Then again, he's not the only faithful Mormon who didn't get the memo. You can be a life-long member of the Church of Jesus Christ of Latter-day Saints and still cling to a point of view that has been repeatedly discredited by the living prophets going all the way back to Joseph Smith.
Elder Costa centered his conference talk around a controversial speech given by Ezra Taft Benson at BYU in 1980. Elder Benson seemed to be making up new doctrine willy-nilly during that visit to Provo. Some who have read it since then and agreed with him have declared that when Elder Benson spoke those words, he was "speaking as a prophet." But one reason the talk was controversial was that Elder Benson was not the prophet at the time he gave that speech; Spencer W. Kimball was. And President Kimball was very much bothered by the message Elder Benson had delivered that day to the BYU student body.
The title Elder Benson gave his talk was Fourteen Fundamentals In Following The Prophet, and the totality of his argument was that anything the president of the church said at any time on any subject should be taken as the will of the Lord and the mind of the Lord, and that obedience to the prophet at all times without question was essential to our salvation.
Spencer W. Kimball's son Edward, President Kimball was upset over the talk because he wanted "to protect the church against being misunderstood as ...espousing an unthinking 'follow the leader' mentality." As the one actually holding the priesthood keys of Prophet, Seer, and Revelator, President Kimball was well aware that those gifts were manifest only under specific conditions, and he was sensitive to the reality that many in the church were already too willing to stamp every utterance of a General Authority with the gravitas of a vatical decree.
The President of the church was concerned enough to insist Benson apologize for the speech to the Quorum of the Twelve Apostles, but according to LDS historian Michael Quinn, some in that quorum were dissatisfied with his response. Kimball then required Elder Benson to explain himself to a combined meeting of all general authorities the following week. This was a big deal to Benson and his family, who feared the possibility of a formal rebuke. Happily, "the meeting went well for Benson, who 'explained that he meant only to reaffirm the divine nature of the prophetic call.'"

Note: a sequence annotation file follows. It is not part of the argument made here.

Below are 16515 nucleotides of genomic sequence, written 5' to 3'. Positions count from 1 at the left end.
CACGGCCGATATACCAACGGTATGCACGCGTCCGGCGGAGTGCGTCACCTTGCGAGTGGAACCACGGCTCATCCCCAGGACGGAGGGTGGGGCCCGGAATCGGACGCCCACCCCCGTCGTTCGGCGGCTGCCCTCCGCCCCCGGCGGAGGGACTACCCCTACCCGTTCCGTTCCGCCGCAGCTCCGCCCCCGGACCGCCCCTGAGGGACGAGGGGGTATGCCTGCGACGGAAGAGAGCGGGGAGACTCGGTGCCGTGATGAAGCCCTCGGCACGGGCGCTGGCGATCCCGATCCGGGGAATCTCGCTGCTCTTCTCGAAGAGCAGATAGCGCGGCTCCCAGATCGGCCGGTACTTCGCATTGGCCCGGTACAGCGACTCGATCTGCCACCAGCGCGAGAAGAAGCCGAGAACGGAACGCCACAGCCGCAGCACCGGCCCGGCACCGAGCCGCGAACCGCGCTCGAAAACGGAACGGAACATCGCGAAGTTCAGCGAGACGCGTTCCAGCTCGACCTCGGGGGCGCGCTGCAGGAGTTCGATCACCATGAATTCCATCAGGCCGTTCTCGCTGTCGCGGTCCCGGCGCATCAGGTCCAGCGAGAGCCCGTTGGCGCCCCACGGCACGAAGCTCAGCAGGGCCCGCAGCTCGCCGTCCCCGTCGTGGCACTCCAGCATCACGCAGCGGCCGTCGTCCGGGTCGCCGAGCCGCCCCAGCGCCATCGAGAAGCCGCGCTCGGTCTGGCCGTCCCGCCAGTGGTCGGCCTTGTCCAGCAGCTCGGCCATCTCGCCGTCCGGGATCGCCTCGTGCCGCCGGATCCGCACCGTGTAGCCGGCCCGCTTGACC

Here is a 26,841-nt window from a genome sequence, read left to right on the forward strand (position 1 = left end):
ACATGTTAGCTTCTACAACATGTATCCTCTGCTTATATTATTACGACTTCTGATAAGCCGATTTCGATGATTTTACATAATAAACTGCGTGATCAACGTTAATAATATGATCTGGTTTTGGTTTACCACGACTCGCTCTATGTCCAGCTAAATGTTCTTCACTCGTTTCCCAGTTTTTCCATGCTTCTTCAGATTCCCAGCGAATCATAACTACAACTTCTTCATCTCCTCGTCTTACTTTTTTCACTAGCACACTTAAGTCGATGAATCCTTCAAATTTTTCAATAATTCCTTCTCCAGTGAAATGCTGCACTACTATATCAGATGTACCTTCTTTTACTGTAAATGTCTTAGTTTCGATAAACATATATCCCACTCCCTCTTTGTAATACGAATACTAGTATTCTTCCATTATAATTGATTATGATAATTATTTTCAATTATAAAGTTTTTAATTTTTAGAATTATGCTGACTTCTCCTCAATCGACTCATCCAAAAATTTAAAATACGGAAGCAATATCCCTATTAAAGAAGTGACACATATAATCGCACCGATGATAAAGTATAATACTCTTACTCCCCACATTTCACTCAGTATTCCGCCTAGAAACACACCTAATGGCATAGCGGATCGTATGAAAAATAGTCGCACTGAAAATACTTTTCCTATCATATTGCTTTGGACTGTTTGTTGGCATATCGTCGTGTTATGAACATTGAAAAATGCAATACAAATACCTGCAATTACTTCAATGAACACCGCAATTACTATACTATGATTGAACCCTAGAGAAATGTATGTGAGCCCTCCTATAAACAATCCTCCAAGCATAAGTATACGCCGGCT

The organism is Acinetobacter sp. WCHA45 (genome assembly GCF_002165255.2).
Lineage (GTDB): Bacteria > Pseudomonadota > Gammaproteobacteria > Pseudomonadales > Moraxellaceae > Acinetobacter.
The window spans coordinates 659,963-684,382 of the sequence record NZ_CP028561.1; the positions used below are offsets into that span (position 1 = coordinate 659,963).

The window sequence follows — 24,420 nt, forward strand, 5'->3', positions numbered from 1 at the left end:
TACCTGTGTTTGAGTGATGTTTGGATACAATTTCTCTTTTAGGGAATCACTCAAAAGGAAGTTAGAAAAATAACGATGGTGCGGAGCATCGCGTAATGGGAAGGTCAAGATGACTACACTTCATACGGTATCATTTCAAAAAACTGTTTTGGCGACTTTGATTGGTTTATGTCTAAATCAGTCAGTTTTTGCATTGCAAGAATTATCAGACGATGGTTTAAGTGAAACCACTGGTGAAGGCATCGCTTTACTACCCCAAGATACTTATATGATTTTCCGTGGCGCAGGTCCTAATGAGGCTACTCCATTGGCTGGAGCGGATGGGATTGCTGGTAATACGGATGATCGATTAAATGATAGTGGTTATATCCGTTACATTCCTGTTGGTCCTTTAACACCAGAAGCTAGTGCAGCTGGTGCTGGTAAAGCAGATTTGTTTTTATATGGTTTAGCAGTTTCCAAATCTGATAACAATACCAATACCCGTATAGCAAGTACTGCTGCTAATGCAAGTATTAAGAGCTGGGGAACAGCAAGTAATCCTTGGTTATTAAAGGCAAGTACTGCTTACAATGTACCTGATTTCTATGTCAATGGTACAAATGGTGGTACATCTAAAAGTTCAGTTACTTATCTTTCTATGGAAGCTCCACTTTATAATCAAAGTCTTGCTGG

Well Then, How About A Retraction?
The leadership may have been mollified by Elder Benson's stated motivation for giving the talk, but the substance of it remained out there with its falsehoods left uncorrected. Faithful latter-day Saints were buying the transcript in the BYU Bookstore, listening to the cassette recording, and discussing it as though it were gospel. The rank and file membership of the church have never been told that anyone in the Church hierarchy at the time considered anything in that talk undoctrinal or problematic.
And so here we are today, thirty years later. With the participants in the original controversy long dead and gone, a known heresy ends up as the centerpiece of the Saturday Morning Session of Conference and suddenly attains respectability.
It's instructive that when Elder Benson succeeded Spencer Kimball as president of the church, he did not revisit this issue nor insist on any type of blind obedience to his own authority. Perhaps now that he held the keys he could tell the difference between divine revelation and personal opinion. Throughout his years of service in the church, I have found Benson's speeches and writings among the most instructive, and certainly among my personal favorites. When speaking or writing on the subject of America's founding and destiny, he is second to none, particularly in relation to Book of Mormon warnings and prophecy. His appreciation for our constitution and the necessity of guarding it against encroachment is perhaps his greatest legacy. His exegesis of Book of Mormon prophecy regarding the falling away of the Latter-day Saints infuses much of my writing here. I am a fan.
As a former member of President Dwight Eisenhower's cabinet, Benson knew first hand about the inroads being made by groups that the Book of Mormon referred to as "Secret Combinations" -cabals of men who throughout history have combined themselves together in secret with the aim of usurping the freedom and independence of others.